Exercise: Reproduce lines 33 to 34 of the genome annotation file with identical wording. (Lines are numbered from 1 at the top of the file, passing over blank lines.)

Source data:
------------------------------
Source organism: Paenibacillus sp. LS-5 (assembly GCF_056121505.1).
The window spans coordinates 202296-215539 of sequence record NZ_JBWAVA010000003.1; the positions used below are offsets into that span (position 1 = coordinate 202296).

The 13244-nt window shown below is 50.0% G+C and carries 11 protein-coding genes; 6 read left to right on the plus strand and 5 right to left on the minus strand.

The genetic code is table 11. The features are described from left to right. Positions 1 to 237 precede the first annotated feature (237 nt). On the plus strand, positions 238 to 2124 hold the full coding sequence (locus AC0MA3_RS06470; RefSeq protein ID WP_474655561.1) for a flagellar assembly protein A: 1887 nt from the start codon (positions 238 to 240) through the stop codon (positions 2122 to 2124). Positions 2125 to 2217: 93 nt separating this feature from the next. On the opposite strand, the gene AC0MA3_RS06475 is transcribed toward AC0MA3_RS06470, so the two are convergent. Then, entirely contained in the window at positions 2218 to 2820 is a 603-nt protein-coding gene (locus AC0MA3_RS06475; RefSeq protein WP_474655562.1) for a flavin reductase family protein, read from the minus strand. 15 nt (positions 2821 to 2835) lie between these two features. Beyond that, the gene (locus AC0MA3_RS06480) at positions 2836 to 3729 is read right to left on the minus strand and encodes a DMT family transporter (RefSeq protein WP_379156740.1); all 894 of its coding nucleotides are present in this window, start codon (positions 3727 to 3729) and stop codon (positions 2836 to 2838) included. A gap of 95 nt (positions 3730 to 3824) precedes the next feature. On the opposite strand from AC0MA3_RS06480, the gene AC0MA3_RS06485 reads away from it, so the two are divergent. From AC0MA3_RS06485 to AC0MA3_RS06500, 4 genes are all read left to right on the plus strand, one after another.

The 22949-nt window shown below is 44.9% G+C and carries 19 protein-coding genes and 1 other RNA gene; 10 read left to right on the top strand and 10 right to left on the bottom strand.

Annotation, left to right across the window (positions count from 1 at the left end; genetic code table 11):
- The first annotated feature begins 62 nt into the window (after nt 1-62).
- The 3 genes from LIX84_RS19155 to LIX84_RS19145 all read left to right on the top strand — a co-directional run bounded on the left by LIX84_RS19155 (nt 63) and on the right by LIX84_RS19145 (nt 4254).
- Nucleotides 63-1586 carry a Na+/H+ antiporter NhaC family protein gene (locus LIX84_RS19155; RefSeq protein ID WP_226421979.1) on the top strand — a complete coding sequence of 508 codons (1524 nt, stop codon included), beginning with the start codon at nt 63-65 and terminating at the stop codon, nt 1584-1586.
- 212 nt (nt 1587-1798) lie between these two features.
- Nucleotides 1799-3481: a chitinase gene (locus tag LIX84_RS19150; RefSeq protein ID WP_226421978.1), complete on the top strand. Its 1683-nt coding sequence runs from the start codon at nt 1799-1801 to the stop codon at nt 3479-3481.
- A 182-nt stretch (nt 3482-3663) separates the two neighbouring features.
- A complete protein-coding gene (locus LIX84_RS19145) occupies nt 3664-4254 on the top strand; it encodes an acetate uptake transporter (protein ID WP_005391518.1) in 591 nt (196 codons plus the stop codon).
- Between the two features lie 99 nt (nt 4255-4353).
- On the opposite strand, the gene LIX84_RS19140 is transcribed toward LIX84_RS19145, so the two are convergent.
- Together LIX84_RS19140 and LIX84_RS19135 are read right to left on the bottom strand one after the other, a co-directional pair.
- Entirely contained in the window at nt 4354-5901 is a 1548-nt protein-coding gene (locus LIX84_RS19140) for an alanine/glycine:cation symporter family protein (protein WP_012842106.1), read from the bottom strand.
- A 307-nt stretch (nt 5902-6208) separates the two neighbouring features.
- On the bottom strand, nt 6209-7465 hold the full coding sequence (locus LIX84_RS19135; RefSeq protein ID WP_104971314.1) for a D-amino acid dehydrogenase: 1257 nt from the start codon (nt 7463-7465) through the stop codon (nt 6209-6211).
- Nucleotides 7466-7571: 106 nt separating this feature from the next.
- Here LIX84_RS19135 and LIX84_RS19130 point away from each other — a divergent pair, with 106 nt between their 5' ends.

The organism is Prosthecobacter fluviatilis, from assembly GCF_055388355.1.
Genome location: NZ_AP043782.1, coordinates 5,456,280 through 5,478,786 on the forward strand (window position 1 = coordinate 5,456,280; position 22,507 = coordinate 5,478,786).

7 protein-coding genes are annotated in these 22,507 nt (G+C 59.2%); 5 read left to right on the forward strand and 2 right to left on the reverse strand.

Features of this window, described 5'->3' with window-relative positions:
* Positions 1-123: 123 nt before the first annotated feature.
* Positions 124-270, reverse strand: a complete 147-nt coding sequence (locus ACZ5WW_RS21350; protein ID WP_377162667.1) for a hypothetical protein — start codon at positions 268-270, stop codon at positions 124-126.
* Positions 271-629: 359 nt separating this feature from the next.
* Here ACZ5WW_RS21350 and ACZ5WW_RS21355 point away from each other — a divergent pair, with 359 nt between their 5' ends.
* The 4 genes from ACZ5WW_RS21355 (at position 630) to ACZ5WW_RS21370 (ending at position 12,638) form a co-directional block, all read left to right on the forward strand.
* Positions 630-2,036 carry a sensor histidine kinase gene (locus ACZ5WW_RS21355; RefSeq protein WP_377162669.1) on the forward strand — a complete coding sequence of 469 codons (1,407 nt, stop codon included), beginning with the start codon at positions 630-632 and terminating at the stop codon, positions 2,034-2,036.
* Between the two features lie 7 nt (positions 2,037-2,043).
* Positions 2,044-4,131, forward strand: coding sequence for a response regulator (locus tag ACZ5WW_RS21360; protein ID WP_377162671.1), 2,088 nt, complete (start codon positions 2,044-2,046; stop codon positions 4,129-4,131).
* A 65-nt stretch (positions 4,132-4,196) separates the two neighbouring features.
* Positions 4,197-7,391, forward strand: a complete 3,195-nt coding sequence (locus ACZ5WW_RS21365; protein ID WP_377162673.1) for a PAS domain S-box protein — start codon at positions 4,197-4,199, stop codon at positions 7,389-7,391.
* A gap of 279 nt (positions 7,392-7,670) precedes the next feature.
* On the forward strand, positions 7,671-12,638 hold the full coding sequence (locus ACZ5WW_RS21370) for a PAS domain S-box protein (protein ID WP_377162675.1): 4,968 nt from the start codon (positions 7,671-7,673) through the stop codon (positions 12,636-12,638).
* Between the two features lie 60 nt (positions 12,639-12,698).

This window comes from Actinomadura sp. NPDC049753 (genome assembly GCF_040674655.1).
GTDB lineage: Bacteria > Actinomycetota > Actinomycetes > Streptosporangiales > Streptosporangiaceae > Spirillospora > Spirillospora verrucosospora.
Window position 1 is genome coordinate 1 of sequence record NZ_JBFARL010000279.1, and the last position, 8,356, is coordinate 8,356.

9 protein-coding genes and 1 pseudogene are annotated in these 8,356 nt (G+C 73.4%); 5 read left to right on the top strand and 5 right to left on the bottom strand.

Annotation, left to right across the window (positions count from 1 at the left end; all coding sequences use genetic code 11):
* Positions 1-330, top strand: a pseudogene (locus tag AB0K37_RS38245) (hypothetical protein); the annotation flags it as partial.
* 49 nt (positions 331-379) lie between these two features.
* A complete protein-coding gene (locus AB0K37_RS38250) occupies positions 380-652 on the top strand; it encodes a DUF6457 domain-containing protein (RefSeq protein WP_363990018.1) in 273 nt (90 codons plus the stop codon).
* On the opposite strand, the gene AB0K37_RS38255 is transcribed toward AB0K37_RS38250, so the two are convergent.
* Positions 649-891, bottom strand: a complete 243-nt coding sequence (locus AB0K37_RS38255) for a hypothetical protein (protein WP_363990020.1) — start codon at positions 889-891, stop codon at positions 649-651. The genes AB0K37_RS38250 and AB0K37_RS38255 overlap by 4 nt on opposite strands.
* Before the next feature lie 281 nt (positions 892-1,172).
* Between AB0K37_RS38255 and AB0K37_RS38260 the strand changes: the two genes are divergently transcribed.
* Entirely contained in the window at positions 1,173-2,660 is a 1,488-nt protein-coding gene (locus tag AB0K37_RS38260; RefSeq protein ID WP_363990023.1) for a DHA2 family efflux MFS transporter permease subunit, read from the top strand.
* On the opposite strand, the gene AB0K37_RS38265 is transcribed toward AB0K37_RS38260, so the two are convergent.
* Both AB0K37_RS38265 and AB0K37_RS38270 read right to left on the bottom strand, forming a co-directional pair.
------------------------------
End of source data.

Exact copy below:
* Positions 2,044-4,131, forward strand: coding sequence for a response regulator (locus tag ACZ5WW_RS21360; protein ID WP_377162671.1), 2,088 nt, complete (start codon positions 2,044-2,046; stop codon positions 4,129-4,131).
* A 65-nt stretch (positions 4,132-4,196) separates the two neighbouring features.